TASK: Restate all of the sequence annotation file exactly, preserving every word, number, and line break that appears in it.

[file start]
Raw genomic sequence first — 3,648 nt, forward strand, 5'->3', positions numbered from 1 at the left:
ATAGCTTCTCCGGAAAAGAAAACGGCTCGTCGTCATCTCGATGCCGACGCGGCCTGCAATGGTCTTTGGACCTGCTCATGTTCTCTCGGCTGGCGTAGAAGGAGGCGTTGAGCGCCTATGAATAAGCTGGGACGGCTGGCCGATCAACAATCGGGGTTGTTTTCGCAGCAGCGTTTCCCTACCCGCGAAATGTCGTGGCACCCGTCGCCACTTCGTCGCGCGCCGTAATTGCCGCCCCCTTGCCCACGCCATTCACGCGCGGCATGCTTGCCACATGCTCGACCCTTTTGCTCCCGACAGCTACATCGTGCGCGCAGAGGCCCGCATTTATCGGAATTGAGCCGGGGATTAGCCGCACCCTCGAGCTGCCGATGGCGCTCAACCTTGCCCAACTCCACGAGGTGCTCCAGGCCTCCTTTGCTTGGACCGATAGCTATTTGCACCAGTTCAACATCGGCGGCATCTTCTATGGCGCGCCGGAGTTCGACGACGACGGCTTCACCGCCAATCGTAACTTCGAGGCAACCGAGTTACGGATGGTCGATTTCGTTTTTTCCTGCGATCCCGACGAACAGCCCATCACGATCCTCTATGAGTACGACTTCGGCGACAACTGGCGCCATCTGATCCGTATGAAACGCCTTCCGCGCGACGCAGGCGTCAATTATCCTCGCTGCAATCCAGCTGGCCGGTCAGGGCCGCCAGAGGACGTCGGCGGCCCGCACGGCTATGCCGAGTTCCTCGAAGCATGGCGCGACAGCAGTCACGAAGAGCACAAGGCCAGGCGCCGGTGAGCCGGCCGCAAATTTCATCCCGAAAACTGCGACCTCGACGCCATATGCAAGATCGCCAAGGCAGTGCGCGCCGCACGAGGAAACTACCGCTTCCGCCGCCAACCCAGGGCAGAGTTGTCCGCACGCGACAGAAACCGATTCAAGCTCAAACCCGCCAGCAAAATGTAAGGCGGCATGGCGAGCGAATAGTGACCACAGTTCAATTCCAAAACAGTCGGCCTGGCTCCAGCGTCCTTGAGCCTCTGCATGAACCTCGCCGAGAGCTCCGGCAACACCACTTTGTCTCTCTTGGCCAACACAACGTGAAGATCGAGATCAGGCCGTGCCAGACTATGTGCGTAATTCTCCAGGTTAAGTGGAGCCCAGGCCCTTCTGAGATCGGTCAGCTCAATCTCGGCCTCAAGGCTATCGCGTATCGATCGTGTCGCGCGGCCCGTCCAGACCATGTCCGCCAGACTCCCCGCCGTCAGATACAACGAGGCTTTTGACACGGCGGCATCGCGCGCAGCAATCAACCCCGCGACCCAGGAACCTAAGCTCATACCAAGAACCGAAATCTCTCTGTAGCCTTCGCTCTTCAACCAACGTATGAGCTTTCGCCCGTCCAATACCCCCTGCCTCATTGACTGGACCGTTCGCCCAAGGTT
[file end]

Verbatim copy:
Raw genomic sequence first — 3,648 nt, forward strand, 5'->3', positions numbered from 1 at the left:
ATAGCTTCTCCGGAAAAGAAAACGGCTCGTCGTCATCTCGATGCCGACGCGGCCTGCAATGGTCTTTGGACCTGCTCATGTTCTCTCGGCTGGCGTAGAAGGAGGCGTTGAGCGCCTATGAATAAGCTGGGACGGCTGGCCGATCAACAATCGGGGTTGTTTTCGCAGCAGCGTTTCCCTACCCGCGAAATGTCGTGGCACCCGTCGCCACTTCGTCGCGCGCCGTAATTGCCGCCCCCTTGCCCACGCCATTCACGCGCGGCATGCTTGCCACATGCTCGACCCTTTTGCTCCCGACAGCTACATCGTGCGCGCAGAGGCCCGCATTTATCGGAATTGAGCCGGGGATTAGCCGCACCCTCGAGCTGCCGATGGCGCTCAACCTTGCCCAACTCCACGAGGTGCTCCAGGCCTCCTTTGCTTGGACCGATAGCTATTTGCACCAGTTCAACATCGGCGGCATCTTCTATGGCGCGCCGGAGTTCGACGACGACGGCTTCACCGCCAATCGTAACTTCGAGGCAACCGAGTTACGGATGGTCGATTTCGTTTTTTCCTGCGATCCCGACGAACAGCCCATCACGATCCTCTATGAGTACGACTTCGGCGACAACTGGCGCCATCTGATCCGTATGAAACGCCTTCCGCGCGACGCAGGCGTCAATTATCCTCGCTGCAATCCAGCTGGCCGGTCAGGGCCGCCAGAGGACGTCGGCGGCCCGCACGGCTATGCCGAGTTCCTCGAAGCATGGCGCGACAGCAGTCACGAAGAGCACAAGGCCAGGCGCCGGTGAGCCGGCCGCAAATTTCATCCCGAAAACTGCGACCTCGACGCCATATGCAAGATCGCCAAGGCAGTGCGCGCCGCACGAGGAAACTACCGCTTCCGCCGCCAACCCAGGGCAGAGTTGTCCGCACGCGACAGAAACCGATTCAAGCTCAAACCCGCCAGCAAAATGTAAGGCGGCATGGCGAGCGAATAGTGACCACAGTTCAATTCCAAAACAGTCGGCCTGGCTCCAGCGTCCTTGAGCCTCTGCATGAACCTCGCCGAGAGCTCCGGCAACACCACTTTGTCTCTCTTGGCCAACACAACGTGAAGATCGAGATCAGGCCGTGCCAGACTATGTGCGTAATTCTCCAGGTTAAGTGGAGCCCAGGCCCTTCTGAGATCGGTCAGCTCAATCTCGGCCTCAAGGCTATCGCGTATCGATCGTGTCGCGCGGCCCGTCCAGACCATGTCCGCCAGACTCCCCGCCGTCAGATACAACGAGGCTTTTGACACGGCGGCATCGCGCGCAGCAATCAACCCCGCGACCCAGGAACCTAAGCTCATACCAAGAACCGAAATCTCTCTGTAGCCTTCGCTCTTCAACCAACGTATGAGCTTTCGCCCGTCCAATACCCCCTGCCTCATTGACTGGACCGTTCGCCCAAGGTT